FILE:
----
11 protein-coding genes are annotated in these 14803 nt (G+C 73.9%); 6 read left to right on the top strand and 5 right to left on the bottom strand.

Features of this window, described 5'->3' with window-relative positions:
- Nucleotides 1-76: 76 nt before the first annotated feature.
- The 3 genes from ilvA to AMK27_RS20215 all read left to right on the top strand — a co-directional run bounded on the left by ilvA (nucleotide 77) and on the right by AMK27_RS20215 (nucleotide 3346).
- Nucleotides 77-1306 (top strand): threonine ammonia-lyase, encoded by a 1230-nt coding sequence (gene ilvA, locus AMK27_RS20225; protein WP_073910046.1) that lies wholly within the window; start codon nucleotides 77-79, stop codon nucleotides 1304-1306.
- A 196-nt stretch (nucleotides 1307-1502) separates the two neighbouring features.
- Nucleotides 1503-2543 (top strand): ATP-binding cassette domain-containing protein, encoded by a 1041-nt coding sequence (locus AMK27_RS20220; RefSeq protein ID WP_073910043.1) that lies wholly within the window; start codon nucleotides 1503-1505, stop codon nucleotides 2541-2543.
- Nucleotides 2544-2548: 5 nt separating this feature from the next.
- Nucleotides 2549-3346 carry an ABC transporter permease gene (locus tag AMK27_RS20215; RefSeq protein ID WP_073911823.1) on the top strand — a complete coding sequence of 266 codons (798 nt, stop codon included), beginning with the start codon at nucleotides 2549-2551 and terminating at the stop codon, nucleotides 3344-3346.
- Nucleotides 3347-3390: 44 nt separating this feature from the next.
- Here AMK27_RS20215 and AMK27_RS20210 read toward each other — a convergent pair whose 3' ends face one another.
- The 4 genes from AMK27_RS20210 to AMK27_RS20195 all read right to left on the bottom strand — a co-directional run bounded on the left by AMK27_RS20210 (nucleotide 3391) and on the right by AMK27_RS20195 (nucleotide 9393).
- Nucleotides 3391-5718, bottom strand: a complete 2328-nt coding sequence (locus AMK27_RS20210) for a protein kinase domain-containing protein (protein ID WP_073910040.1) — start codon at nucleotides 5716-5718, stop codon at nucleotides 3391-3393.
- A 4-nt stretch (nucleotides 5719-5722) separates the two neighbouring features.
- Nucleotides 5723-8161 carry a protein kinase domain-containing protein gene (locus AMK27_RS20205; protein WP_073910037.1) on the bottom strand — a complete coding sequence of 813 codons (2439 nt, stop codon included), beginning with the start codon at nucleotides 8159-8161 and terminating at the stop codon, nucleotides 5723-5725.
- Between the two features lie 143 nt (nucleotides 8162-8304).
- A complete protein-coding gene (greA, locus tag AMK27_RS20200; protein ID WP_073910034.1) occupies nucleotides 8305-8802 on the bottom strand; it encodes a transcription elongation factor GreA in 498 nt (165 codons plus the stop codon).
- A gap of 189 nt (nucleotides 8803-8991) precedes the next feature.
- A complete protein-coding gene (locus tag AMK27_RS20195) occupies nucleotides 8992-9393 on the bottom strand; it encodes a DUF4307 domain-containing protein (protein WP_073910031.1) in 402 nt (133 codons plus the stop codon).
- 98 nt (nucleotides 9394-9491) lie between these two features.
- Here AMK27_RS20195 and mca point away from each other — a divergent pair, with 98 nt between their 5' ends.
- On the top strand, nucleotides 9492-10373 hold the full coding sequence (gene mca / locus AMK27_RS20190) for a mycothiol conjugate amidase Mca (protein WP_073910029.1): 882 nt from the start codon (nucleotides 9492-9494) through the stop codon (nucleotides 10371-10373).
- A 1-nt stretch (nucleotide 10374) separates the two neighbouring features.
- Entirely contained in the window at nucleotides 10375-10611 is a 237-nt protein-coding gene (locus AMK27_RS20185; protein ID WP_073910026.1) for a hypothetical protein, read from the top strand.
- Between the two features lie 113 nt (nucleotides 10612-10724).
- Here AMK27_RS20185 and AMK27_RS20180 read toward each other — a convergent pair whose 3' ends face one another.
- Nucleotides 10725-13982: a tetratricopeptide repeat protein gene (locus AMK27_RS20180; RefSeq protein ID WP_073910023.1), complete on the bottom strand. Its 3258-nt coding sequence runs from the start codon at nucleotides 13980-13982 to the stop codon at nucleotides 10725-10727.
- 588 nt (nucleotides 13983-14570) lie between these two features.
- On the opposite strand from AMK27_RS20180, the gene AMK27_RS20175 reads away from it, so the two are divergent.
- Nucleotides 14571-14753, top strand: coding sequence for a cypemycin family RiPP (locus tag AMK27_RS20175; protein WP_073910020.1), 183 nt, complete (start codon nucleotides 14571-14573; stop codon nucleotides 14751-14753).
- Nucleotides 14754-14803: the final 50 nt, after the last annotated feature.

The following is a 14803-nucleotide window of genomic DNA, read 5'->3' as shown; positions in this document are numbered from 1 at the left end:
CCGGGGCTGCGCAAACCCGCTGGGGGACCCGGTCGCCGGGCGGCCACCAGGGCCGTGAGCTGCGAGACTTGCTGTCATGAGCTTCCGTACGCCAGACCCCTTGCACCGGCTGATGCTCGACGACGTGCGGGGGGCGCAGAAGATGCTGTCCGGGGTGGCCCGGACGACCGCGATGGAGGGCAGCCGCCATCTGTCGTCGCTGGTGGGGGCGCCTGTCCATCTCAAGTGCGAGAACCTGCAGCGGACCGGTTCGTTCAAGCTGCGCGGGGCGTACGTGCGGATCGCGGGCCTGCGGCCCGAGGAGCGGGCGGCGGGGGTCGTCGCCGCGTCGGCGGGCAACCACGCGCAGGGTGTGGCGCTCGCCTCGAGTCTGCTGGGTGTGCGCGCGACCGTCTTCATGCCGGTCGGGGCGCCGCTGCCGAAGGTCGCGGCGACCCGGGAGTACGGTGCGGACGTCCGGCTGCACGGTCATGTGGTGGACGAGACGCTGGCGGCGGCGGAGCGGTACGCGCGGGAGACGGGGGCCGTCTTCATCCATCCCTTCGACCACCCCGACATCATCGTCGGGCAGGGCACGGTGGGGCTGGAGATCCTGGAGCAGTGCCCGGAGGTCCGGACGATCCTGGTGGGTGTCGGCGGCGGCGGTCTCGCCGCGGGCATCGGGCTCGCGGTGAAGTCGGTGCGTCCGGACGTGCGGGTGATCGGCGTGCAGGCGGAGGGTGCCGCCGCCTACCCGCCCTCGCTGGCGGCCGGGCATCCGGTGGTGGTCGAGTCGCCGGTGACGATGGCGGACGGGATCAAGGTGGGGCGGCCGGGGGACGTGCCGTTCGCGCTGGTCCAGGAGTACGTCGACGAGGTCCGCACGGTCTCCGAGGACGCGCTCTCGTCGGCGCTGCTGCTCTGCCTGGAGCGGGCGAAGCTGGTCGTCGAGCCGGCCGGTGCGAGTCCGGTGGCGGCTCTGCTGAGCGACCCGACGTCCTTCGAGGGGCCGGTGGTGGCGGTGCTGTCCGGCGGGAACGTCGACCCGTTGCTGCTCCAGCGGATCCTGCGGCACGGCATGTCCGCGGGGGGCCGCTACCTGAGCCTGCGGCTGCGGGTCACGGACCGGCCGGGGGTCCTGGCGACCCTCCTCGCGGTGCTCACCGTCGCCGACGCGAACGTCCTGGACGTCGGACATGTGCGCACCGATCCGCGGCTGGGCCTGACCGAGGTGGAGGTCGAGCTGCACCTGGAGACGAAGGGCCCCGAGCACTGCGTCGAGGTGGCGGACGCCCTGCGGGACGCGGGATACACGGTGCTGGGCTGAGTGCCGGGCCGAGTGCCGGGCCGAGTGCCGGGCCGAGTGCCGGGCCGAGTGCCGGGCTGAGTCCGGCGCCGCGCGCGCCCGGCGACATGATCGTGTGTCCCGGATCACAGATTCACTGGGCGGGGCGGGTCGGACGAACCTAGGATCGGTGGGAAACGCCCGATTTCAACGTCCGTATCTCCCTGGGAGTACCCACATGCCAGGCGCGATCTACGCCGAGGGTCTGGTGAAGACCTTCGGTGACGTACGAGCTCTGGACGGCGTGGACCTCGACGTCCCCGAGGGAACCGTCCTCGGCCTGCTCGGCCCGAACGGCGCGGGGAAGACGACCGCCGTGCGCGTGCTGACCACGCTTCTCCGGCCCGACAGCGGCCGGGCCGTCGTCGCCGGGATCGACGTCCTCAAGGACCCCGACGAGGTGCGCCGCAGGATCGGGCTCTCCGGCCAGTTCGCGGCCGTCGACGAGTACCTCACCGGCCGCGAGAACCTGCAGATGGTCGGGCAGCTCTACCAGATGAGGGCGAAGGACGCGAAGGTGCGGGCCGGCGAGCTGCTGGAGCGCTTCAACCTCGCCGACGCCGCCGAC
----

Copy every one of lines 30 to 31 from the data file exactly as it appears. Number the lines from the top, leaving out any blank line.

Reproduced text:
- Nucleotides 14571-14753, top strand: coding sequence for a cypemycin family RiPP (locus tag AMK27_RS20175; protein WP_073910020.1), 183 nt, complete (start codon nucleotides 14571-14573; stop codon nucleotides 14751-14753).
- Nucleotides 14754-14803: the final 50 nt, after the last annotated feature.